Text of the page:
Retiring Australian Jillaroos forwards Steph Hancock and Renae Kunst have described their 23-16 Women's Rugby League World Cup final victory over New Zealand as a fairytale come true and the perfect way to end both of their careers.
It is so often in sport that fairytales do not eventuate, but the Rugby League Gods were with the two veterans as Australia hung on to claim back-to-back Women's World Cup titles.
Both were on the field as the full-time siren sounded and the emotions of the moment overflowed, with tears streaming down their faces as they embraced their Jillaroo teammates.
For Hancock, having the opportunity to bow out as a World Champion with her best friend by her side was the ultimate way to end a magnificent career.
"I think it's still sinking in. I'll have to come up with a new dream now because that one's done and dusted," Hancock said.
"To celebrate with my best mate and the other 22 girls will make it sink in."
Kunst, a co-captain of the victorious Jillaroos side, had kept her emotions in check in the lead-up to her final match, but that all changed once she realised the enormity of what she had achieved.
She struggled to hold back tears while facing the media, grateful for her career and the people who have helped her reach her dream.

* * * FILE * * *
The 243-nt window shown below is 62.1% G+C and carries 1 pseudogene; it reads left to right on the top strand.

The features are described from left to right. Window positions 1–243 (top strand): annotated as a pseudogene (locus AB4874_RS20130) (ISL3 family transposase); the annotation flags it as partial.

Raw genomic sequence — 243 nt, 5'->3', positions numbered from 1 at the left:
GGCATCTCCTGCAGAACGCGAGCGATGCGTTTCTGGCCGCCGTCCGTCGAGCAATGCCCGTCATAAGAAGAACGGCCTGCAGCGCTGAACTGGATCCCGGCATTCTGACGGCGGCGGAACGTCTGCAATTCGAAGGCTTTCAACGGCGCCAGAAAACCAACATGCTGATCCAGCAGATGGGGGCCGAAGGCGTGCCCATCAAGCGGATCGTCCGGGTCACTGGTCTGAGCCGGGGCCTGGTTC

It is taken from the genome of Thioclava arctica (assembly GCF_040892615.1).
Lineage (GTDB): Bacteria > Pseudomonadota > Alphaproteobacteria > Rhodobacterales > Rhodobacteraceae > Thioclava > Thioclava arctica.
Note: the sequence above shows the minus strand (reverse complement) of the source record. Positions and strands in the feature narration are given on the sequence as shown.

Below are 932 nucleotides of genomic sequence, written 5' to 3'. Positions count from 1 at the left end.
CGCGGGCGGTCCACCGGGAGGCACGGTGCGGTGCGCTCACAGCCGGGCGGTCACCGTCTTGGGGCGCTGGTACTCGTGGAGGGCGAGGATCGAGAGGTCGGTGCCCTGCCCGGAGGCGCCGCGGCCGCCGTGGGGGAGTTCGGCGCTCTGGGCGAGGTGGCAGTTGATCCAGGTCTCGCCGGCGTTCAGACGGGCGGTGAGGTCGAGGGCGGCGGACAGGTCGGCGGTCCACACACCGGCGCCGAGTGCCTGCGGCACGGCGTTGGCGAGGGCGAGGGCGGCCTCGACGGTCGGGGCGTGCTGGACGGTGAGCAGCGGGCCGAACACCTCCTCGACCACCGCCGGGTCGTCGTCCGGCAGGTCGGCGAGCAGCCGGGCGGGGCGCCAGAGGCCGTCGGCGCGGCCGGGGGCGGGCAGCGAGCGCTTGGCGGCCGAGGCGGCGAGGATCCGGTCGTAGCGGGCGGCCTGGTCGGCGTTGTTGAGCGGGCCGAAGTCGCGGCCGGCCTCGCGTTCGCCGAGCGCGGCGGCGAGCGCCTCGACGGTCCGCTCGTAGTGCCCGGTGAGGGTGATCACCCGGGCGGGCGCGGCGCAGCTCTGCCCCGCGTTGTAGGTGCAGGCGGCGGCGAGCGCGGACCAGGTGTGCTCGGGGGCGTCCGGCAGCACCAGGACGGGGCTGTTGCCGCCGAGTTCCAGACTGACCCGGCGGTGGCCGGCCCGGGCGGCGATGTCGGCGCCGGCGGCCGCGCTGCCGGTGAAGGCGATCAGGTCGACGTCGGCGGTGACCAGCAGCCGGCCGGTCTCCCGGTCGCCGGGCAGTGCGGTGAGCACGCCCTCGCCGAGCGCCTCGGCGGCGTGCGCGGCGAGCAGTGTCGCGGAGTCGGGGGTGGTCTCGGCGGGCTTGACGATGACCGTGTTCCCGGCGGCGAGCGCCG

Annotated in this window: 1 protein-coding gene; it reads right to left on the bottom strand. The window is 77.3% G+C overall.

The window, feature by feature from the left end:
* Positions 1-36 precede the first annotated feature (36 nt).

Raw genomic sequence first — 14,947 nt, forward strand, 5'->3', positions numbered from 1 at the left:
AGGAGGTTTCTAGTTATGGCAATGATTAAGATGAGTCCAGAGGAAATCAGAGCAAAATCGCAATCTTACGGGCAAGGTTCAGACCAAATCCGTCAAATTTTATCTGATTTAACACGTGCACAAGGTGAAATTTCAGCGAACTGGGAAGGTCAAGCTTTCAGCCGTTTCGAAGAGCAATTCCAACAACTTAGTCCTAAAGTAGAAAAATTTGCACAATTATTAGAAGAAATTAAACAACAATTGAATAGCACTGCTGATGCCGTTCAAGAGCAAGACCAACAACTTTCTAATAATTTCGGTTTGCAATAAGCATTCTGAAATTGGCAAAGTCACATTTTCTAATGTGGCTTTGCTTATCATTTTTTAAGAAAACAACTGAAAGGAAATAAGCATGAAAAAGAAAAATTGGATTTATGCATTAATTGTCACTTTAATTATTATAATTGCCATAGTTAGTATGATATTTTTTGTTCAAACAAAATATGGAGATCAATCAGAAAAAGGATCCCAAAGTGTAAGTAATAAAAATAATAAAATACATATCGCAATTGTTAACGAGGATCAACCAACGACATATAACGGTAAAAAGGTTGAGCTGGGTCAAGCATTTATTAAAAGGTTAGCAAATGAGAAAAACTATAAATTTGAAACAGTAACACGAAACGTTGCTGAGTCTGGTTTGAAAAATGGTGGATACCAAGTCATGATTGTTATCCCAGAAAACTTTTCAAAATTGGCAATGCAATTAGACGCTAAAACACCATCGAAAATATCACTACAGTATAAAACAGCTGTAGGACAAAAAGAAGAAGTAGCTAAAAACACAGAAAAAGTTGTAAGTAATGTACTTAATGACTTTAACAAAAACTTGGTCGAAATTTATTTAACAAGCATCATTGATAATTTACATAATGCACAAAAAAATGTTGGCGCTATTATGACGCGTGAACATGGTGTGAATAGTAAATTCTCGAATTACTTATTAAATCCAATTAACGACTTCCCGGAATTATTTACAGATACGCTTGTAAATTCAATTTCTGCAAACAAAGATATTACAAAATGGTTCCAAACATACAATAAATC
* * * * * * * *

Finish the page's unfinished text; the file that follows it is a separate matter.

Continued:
"Yeah, it's a fairytale. To win a World Cup and to go out on your own terms is what players dream of," Kunst said.
"I was lucky enough to do that. I don't think you can top that."
Jillaroos coach Brad Donald was full of praise for his two retiring stars, thankful for everything they have done for the Australian jersey.
Sitting between his two retirees, Donald made a point to not only acknowledge their achievements, but also the achievements of every member of the team, including those behind the scenes.
"I don't want to take anything away from these two magnificent players. They are very humble and so is the rest of the team," Donald said.
"The team definitely played for those two girls, but it wasn't just for them, they also played for the seven girls who didn't take the field today, the 12 coaching staff that put their blood sweat and tears into this campaign for 12 months, and they played for every girl that's pulled on a jumper before.
"[Their retirement] did have a big bearing on it but there were certainly a lot of other things as well."
This article first appeared on NRL.com